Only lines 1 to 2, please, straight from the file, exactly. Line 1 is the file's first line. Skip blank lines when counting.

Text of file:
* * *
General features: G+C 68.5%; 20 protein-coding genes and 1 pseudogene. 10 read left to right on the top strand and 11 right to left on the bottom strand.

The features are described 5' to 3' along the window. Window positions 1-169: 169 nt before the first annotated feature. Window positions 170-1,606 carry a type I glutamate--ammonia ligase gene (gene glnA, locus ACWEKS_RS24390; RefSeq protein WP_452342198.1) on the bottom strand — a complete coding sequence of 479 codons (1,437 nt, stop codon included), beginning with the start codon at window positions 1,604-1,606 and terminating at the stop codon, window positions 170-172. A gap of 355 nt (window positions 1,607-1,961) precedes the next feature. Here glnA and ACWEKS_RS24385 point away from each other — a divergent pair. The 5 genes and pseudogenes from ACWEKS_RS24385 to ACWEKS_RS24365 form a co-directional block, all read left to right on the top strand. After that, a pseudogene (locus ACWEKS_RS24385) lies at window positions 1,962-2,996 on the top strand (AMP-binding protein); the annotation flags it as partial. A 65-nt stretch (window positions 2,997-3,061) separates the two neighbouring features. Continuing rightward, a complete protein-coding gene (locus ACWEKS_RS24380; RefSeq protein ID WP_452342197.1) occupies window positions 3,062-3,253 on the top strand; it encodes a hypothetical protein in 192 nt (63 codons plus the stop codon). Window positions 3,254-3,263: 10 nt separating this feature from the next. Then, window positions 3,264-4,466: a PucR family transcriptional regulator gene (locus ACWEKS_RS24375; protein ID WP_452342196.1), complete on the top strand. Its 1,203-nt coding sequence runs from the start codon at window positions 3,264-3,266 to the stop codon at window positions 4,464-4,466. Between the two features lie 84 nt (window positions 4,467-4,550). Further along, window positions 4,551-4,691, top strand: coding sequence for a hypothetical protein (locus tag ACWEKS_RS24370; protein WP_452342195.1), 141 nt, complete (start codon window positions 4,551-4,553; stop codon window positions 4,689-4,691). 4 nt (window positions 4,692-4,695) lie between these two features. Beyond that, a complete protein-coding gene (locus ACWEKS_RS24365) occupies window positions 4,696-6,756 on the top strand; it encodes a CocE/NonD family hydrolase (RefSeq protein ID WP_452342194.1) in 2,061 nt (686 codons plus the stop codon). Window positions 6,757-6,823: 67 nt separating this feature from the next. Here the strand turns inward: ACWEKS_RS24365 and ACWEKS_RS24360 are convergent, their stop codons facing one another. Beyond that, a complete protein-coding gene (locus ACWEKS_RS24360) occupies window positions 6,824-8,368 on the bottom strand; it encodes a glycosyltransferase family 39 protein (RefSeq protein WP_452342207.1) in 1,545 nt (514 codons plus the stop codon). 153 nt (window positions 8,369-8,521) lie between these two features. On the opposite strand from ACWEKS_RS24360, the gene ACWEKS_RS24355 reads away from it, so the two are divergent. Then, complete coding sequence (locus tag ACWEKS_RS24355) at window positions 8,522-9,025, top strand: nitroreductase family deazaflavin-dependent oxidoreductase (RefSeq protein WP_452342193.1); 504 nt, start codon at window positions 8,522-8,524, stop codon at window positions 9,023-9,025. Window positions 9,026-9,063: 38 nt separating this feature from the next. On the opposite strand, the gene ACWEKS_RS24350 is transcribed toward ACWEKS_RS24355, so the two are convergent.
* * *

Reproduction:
General features: G+C 68.5%; 20 protein-coding genes and 1 pseudogene. 10 read left to right on the top strand and 11 right to left on the bottom strand.

The features are described 5' to 3' along the window. Window positions 1-169: 169 nt before the first annotated feature. Window positions 170-1,606 carry a type I glutamate--ammonia ligase gene (gene glnA, locus ACWEKS_RS24390; RefSeq protein WP_452342198.1) on the bottom strand — a complete coding sequence of 479 codons (1,437 nt, stop codon included), beginning with the start codon at window positions 1,604-1,606 and terminating at the stop codon, window positions 170-172. A gap of 355 nt (window positions 1,607-1,961) precedes the next feature. Here glnA and ACWEKS_RS24385 point away from each other — a divergent pair. The 5 genes and pseudogenes from ACWEKS_RS24385 to ACWEKS_RS24365 form a co-directional block, all read left to right on the top strand. After that, a pseudogene (locus ACWEKS_RS24385) lies at window positions 1,962-2,996 on the top strand (AMP-binding protein); the annotation flags it as partial. A 65-nt stretch (window positions 2,997-3,061) separates the two neighbouring features. Continuing rightward, a complete protein-coding gene (locus ACWEKS_RS24380; RefSeq protein ID WP_452342197.1) occupies window positions 3,062-3,253 on the top strand; it encodes a hypothetical protein in 192 nt (63 codons plus the stop codon). Window positions 3,254-3,263: 10 nt separating this feature from the next. Then, window positions 3,264-4,466: a PucR family transcriptional regulator gene (locus ACWEKS_RS24375; protein ID WP_452342196.1), complete on the top strand. Its 1,203-nt coding sequence runs from the start codon at window positions 3,264-3,266 to the stop codon at window positions 4,464-4,466. Between the two features lie 84 nt (window positions 4,467-4,550). Further along, window positions 4,551-4,691, top strand: coding sequence for a hypothetical protein (locus tag ACWEKS_RS24370; protein WP_452342195.1), 141 nt, complete (start codon window positions 4,551-4,553; stop codon window positions 4,689-4,691). 4 nt (window positions 4,692-4,695) lie between these two features. Beyond that, a complete protein-coding gene (locus ACWEKS_RS24365) occupies window positions 4,696-6,756 on the top strand; it encodes a CocE/NonD family hydrolase (RefSeq protein ID WP_452342194.1) in 2,061 nt (686 codons plus the stop codon). Window positions 6,757-6,823: 67 nt separating this feature from the next. Here the strand turns inward: ACWEKS_RS24365 and ACWEKS_RS24360 are convergent, their stop codons facing one another. Beyond that, a complete protein-coding gene (locus ACWEKS_RS24360) occupies window positions 6,824-8,368 on the bottom strand; it encodes a glycosyltransferase family 39 protein (RefSeq protein WP_452342207.1) in 1,545 nt (514 codons plus the stop codon). 153 nt (window positions 8,369-8,521) lie between these two features. On the opposite strand from ACWEKS_RS24360, the gene ACWEKS_RS24355 reads away from it, so the two are divergent. Then, complete coding sequence (locus tag ACWEKS_RS24355) at window positions 8,522-9,025, top strand: nitroreductase family deazaflavin-dependent oxidoreductase (RefSeq protein WP_452342193.1); 504 nt, start codon at window positions 8,522-8,524, stop codon at window positions 9,023-9,025. Window positions 9,026-9,063: 38 nt separating this feature from the next. On the opposite strand, the gene ACWEKS_RS24350 is transcribed toward ACWEKS_RS24355, so the two are convergent.